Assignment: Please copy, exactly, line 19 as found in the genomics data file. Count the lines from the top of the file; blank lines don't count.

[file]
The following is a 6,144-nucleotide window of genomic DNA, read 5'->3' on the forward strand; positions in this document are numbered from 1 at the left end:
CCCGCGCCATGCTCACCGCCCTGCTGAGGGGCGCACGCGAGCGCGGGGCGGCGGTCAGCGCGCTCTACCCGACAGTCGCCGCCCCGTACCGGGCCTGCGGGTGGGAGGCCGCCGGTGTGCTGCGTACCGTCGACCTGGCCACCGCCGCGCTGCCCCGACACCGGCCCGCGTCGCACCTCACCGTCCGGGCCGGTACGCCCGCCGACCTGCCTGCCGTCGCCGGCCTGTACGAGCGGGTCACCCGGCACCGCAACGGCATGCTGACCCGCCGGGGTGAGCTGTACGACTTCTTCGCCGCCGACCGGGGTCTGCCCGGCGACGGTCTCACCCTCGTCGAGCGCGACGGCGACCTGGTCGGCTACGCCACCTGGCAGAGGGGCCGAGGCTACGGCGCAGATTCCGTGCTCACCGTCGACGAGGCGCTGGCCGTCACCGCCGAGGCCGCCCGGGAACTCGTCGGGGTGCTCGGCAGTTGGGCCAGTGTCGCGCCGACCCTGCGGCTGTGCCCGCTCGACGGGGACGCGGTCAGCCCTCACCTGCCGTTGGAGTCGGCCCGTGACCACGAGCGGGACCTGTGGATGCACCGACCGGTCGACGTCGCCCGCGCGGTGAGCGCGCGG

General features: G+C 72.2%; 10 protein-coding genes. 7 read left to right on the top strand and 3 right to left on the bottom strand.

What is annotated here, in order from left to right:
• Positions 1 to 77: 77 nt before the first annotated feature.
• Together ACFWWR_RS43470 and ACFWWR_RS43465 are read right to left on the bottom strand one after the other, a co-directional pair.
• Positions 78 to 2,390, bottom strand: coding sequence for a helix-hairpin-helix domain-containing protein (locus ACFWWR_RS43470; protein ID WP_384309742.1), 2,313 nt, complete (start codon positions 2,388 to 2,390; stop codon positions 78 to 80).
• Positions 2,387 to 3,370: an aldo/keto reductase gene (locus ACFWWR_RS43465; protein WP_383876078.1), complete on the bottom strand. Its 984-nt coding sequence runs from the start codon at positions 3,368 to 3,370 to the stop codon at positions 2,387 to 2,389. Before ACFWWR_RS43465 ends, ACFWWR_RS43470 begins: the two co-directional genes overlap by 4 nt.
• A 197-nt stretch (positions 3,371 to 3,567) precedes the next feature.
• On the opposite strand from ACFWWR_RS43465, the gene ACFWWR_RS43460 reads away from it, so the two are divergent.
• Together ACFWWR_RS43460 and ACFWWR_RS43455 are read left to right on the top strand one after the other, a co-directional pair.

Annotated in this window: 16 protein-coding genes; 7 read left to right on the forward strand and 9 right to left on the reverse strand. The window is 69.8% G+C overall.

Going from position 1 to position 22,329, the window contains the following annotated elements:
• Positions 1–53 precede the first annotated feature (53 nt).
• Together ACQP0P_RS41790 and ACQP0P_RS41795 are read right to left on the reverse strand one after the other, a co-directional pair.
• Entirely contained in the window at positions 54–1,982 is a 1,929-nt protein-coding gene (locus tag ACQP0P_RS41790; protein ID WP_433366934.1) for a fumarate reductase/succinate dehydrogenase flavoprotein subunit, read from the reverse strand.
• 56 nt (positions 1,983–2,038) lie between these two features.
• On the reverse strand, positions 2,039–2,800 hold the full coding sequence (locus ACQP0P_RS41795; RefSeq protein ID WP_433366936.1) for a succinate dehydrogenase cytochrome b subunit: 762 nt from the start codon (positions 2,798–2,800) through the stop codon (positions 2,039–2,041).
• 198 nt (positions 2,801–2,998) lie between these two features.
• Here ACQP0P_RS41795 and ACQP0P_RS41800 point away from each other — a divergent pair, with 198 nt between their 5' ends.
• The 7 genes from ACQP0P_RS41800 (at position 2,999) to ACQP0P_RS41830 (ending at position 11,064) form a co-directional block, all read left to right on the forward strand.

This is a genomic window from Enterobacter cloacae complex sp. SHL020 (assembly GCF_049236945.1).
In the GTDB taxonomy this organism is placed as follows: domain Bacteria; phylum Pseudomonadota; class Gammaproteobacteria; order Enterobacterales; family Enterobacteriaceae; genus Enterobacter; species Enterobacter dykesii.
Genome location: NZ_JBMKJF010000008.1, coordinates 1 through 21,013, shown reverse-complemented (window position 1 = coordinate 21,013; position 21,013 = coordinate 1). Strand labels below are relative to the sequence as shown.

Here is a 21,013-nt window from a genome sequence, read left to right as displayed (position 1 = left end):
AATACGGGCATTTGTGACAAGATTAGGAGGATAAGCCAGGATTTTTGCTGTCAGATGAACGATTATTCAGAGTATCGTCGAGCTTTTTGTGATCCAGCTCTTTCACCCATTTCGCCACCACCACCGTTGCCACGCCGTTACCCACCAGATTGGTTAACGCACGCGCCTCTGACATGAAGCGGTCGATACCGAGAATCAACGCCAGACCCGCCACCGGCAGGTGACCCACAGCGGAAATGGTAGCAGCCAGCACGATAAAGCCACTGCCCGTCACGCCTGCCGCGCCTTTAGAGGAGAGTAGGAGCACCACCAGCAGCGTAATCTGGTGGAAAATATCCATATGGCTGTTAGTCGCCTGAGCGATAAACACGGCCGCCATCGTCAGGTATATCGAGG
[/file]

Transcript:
• 198 nt (positions 2,801–2,998) lie between these two features.